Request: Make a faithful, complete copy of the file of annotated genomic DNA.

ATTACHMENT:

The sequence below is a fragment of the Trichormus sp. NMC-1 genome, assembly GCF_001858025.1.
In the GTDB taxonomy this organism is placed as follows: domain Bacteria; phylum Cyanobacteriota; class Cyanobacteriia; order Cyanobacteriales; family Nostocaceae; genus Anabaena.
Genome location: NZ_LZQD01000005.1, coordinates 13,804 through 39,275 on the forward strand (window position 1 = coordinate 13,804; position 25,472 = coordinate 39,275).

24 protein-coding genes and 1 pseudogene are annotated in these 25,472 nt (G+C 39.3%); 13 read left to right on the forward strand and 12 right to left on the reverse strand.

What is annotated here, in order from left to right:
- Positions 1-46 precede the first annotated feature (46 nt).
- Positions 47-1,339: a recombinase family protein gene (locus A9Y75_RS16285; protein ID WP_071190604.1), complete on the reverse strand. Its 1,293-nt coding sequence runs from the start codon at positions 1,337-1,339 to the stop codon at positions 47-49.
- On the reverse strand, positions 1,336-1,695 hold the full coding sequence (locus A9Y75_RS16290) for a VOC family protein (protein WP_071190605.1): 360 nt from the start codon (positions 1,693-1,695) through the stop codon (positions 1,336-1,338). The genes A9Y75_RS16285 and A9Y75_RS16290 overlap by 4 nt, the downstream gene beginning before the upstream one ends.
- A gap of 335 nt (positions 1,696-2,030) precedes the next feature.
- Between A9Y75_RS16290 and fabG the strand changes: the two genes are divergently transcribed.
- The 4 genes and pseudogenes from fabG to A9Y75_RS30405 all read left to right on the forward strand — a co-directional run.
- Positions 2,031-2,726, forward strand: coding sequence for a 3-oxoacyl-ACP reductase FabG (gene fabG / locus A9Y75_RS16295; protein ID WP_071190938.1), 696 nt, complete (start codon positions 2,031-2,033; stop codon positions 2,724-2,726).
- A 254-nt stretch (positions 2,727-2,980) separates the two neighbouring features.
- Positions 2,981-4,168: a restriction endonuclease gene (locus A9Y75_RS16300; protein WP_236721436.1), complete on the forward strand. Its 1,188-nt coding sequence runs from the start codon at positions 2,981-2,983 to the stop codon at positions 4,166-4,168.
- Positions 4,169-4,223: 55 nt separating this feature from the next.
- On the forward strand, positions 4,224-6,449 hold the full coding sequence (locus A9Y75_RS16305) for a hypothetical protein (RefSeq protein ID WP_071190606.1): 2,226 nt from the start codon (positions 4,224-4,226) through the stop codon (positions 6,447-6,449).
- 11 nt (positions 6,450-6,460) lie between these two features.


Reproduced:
The sequence below is a fragment of the Trichormus sp. NMC-1 genome, assembly GCF_001858025.1.
In the GTDB taxonomy this organism is placed as follows: domain Bacteria; phylum Cyanobacteriota; class Cyanobacteriia; order Cyanobacteriales; family Nostocaceae; genus Anabaena.
Genome location: NZ_LZQD01000005.1, coordinates 13,804 through 39,275 on the forward strand (window position 1 = coordinate 13,804; position 25,472 = coordinate 39,275).

24 protein-coding genes and 1 pseudogene are annotated in these 25,472 nt (G+C 39.3%); 13 read left to right on the forward strand and 12 right to left on the reverse strand.

What is annotated here, in order from left to right:
- Positions 1-46 precede the first annotated feature (46 nt).
- Positions 47-1,339: a recombinase family protein gene (locus A9Y75_RS16285; protein ID WP_071190604.1), complete on the reverse strand. Its 1,293-nt coding sequence runs from the start codon at positions 1,337-1,339 to the stop codon at positions 47-49.
- On the reverse strand, positions 1,336-1,695 hold the full coding sequence (locus A9Y75_RS16290) for a VOC family protein (protein WP_071190605.1): 360 nt from the start codon (positions 1,693-1,695) through the stop codon (positions 1,336-1,338). The genes A9Y75_RS16285 and A9Y75_RS16290 overlap by 4 nt, the downstream gene beginning before the upstream one ends.
- A gap of 335 nt (positions 1,696-2,030) precedes the next feature.
- Between A9Y75_RS16290 and fabG the strand changes: the two genes are divergently transcribed.
- The 4 genes and pseudogenes from fabG to A9Y75_RS30405 all read left to right on the forward strand — a co-directional run.
- Positions 2,031-2,726, forward strand: coding sequence for a 3-oxoacyl-ACP reductase FabG (gene fabG / locus A9Y75_RS16295; protein ID WP_071190938.1), 696 nt, complete (start codon positions 2,031-2,033; stop codon positions 2,724-2,726).
- A 254-nt stretch (positions 2,727-2,980) separates the two neighbouring features.
- Positions 2,981-4,168: a restriction endonuclease gene (locus A9Y75_RS16300; protein WP_236721436.1), complete on the forward strand. Its 1,188-nt coding sequence runs from the start codon at positions 2,981-2,983 to the stop codon at positions 4,166-4,168.
- Positions 4,169-4,223: 55 nt separating this feature from the next.
- On the forward strand, positions 4,224-6,449 hold the full coding sequence (locus A9Y75_RS16305) for a hypothetical protein (RefSeq protein ID WP_071190606.1): 2,226 nt from the start codon (positions 4,224-4,226) through the stop codon (positions 6,447-6,449).
- 11 nt (positions 6,450-6,460) lie between these two features.